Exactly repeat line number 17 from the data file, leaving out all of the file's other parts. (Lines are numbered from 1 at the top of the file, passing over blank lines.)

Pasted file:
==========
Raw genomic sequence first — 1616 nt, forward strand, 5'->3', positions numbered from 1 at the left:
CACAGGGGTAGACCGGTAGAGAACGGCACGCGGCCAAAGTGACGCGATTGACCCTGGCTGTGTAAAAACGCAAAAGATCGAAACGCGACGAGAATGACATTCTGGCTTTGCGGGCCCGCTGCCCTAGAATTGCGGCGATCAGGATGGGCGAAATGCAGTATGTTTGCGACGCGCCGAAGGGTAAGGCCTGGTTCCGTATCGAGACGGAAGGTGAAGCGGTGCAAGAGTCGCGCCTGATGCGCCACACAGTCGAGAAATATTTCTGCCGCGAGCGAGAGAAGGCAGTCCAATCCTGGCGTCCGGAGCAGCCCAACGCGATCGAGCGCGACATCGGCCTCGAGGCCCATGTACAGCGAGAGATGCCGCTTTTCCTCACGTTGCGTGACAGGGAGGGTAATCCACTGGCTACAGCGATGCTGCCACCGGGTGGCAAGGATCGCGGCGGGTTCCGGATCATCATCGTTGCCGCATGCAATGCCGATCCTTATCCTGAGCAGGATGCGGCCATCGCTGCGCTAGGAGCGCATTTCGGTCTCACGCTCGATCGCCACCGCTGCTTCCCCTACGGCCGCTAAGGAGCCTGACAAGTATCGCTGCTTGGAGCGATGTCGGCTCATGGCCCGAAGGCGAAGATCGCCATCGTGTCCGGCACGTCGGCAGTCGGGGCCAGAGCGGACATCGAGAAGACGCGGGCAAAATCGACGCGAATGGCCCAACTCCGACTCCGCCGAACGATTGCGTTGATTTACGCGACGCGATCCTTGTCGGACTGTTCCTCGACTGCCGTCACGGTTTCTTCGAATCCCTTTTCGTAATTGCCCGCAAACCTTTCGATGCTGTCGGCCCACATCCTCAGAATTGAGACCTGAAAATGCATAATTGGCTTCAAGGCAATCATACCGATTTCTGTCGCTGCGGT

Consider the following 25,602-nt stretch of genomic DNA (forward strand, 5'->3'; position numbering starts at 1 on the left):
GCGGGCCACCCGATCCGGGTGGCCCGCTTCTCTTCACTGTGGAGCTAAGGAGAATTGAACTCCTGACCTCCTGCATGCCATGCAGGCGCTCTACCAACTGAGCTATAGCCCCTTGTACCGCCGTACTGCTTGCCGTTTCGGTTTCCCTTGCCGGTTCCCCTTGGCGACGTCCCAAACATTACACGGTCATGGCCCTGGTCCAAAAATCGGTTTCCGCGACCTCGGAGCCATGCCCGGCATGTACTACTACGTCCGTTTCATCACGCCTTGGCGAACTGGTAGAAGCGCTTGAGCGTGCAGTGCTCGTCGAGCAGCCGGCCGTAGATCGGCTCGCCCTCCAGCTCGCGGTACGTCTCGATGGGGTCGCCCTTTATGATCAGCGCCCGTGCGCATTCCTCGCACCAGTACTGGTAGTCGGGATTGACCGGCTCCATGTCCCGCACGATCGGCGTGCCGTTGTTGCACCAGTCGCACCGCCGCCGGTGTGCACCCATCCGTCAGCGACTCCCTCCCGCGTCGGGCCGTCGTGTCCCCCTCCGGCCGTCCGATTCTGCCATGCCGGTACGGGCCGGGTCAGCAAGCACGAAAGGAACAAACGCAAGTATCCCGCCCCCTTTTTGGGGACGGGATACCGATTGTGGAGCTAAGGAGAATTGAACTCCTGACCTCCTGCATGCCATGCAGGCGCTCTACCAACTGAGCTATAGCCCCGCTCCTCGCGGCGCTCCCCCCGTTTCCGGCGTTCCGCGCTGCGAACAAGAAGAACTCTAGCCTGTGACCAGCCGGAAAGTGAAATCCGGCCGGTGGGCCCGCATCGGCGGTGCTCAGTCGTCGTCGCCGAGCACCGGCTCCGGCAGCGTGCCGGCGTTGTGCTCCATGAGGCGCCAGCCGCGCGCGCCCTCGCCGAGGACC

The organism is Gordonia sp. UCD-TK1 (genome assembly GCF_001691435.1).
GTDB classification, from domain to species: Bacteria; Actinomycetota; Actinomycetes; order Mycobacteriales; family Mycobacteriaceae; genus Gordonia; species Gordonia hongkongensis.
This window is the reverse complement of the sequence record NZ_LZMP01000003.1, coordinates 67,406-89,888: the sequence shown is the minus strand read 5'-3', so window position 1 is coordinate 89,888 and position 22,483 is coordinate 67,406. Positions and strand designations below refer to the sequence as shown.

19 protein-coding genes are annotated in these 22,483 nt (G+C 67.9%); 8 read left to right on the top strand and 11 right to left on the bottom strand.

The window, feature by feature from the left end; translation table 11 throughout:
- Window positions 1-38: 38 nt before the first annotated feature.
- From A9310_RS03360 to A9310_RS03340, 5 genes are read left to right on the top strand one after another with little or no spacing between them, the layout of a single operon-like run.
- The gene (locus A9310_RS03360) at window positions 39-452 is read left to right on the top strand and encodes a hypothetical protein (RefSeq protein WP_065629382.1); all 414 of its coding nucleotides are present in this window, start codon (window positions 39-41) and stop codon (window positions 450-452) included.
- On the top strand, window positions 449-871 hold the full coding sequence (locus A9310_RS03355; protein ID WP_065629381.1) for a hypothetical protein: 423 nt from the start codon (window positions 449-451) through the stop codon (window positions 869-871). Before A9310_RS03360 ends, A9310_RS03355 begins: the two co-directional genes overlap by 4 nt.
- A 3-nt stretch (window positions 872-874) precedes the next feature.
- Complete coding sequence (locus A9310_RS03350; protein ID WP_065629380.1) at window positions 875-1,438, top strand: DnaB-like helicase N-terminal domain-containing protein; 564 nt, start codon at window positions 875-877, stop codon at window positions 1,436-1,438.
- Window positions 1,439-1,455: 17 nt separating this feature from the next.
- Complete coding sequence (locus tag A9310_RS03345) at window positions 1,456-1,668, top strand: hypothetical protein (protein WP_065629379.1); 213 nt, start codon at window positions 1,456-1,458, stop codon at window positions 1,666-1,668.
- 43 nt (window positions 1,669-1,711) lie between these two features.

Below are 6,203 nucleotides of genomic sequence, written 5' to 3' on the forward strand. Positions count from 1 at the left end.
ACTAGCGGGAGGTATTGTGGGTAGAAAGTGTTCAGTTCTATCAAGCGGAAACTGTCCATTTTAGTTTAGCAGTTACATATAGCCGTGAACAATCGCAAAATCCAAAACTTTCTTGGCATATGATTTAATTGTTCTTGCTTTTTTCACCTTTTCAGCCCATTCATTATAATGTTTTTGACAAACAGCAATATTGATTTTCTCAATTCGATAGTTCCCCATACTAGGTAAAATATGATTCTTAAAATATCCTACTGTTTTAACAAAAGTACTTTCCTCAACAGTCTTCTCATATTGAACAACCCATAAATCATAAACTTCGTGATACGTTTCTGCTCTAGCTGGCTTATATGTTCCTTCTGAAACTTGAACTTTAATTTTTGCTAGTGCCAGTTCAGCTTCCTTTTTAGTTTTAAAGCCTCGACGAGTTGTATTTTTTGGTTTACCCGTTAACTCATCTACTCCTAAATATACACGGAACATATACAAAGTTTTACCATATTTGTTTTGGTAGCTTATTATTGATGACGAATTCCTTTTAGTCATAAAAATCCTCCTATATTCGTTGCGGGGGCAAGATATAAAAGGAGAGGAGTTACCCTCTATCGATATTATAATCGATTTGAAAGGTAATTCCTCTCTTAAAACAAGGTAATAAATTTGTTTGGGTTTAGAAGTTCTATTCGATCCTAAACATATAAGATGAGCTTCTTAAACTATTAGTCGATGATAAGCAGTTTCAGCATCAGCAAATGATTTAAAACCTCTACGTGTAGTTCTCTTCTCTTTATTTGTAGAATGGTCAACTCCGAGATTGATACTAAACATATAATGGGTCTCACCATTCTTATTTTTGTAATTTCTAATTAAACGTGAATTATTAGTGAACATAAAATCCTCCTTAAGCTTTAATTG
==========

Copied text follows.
- Complete coding sequence (locus tag A9310_RS03345) at window positions 1,456-1,668, top strand: hypothetical protein (protein WP_065629379.1); 213 nt, start codon at window positions 1,456-1,458, stop codon at window positions 1,666-1,668.